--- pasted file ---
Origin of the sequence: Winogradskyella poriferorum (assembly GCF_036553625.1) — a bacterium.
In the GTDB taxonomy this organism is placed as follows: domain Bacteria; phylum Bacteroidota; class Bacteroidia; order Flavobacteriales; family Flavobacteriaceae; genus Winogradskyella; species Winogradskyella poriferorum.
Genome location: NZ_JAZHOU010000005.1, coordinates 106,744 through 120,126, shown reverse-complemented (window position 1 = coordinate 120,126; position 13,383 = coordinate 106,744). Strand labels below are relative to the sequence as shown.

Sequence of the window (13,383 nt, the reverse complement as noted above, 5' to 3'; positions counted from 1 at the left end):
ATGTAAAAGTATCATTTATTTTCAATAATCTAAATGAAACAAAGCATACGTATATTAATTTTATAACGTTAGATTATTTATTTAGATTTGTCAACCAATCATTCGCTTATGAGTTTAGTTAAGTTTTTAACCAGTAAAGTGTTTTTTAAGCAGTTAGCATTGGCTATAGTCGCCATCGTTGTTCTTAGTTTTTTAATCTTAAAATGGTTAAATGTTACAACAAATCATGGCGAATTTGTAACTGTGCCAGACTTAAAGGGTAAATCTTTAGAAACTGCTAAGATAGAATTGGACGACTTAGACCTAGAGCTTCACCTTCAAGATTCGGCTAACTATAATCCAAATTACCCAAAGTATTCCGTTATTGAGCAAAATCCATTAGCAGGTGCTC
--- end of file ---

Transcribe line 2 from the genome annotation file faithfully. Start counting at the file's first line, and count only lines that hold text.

In the GTDB taxonomy this organism is placed as follows: domain Bacteria; phylum Bacteroidota; class Bacteroidia; order Flavobacteriales; family Flavobacteriaceae; genus Winogradskyella; species Winogradskyella poriferorum.